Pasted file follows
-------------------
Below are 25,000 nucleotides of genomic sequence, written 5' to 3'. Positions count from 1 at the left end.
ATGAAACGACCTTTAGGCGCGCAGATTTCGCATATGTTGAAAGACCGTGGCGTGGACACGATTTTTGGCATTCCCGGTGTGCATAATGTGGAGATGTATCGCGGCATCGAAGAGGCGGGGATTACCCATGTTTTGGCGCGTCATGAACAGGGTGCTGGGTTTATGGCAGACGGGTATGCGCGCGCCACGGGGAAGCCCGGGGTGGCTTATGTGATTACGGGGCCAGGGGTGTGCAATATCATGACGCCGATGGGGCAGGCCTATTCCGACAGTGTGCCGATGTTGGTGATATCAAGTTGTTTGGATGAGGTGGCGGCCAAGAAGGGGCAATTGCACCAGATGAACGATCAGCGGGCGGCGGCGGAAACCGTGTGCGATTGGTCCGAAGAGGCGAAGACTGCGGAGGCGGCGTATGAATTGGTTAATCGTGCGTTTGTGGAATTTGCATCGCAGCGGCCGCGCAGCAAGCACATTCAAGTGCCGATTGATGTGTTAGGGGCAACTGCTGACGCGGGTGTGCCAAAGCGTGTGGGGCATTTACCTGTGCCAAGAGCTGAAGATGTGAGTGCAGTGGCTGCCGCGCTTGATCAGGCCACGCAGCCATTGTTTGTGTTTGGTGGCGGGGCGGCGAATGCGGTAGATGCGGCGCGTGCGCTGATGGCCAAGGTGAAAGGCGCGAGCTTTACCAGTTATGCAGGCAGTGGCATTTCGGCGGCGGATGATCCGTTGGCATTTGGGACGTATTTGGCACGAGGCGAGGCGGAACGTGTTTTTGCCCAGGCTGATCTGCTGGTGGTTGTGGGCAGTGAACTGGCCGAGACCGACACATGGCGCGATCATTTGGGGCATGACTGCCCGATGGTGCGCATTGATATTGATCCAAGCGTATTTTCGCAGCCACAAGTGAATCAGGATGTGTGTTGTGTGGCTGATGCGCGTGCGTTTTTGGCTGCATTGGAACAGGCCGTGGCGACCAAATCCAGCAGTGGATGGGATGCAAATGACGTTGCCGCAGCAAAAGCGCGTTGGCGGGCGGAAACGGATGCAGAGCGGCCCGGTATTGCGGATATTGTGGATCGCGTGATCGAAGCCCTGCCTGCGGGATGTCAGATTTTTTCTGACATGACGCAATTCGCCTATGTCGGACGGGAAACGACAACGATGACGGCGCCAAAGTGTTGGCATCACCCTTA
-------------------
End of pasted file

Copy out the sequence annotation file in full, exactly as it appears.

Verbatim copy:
Below are 25,000 nucleotides of genomic sequence, written 5' to 3'. Positions count from 1 at the left end.
ATGAAACGACCTTTAGGCGCGCAGATTTCGCATATGTTGAAAGACCGTGGCGTGGACACGATTTTTGGCATTCCCGGTGTGCATAATGTGGAGATGTATCGCGGCATCGAAGAGGCGGGGATTACCCATGTTTTGGCGCGTCATGAACAGGGTGCTGGGTTTATGGCAGACGGGTATGCGCGCGCCACGGGGAAGCCCGGGGTGGCTTATGTGATTACGGGGCCAGGGGTGTGCAATATCATGACGCCGATGGGGCAGGCCTATTCCGACAGTGTGCCGATGTTGGTGATATCAAGTTGTTTGGATGAGGTGGCGGCCAAGAAGGGGCAATTGCACCAGATGAACGATCAGCGGGCGGCGGCGGAAACCGTGTGCGATTGGTCCGAAGAGGCGAAGACTGCGGAGGCGGCGTATGAATTGGTTAATCGTGCGTTTGTGGAATTTGCATCGCAGCGGCCGCGCAGCAAGCACATTCAAGTGCCGATTGATGTGTTAGGGGCAACTGCTGACGCGGGTGTGCCAAAGCGTGTGGGGCATTTACCTGTGCCAAGAGCTGAAGATGTGAGTGCAGTGGCTGCCGCGCTTGATCAGGCCACGCAGCCATTGTTTGTGTTTGGTGGCGGGGCGGCGAATGCGGTAGATGCGGCGCGTGCGCTGATGGCCAAGGTGAAAGGCGCGAGCTTTACCAGTTATGCAGGCAGTGGCATTTCGGCGGCGGATGATCCGTTGGCATTTGGGACGTATTTGGCACGAGGCGAGGCGGAACGTGTTTTTGCCCAGGCTGATCTGCTGGTGGTTGTGGGCAGTGAACTGGCCGAGACCGACACATGGCGCGATCATTTGGGGCATGACTGCCCGATGGTGCGCATTGATATTGATCCAAGCGTATTTTCGCAGCCACAAGTGAATCAGGATGTGTGTTGTGTGGCTGATGCGCGTGCGTTTTTGGCTGCATTGGAACAGGCCGTGGCGACCAAATCCAGCAGTGGATGGGATGCAAATGACGTTGCCGCAGCAAAAGCGCGTTGGCGGGCGGAAACGGATGCAGAGCGGCCCGGTATTGCGGATATTGTGGATCGCGTGATCGAAGCCCTGCCTGCGGGATGTCAGATTTTTTCTGACATGACGCAATTCGCCTATGTCGGACGGGAAACGACAACGATGACGGCGCCAAAGTGTTGGCATCACCCTTA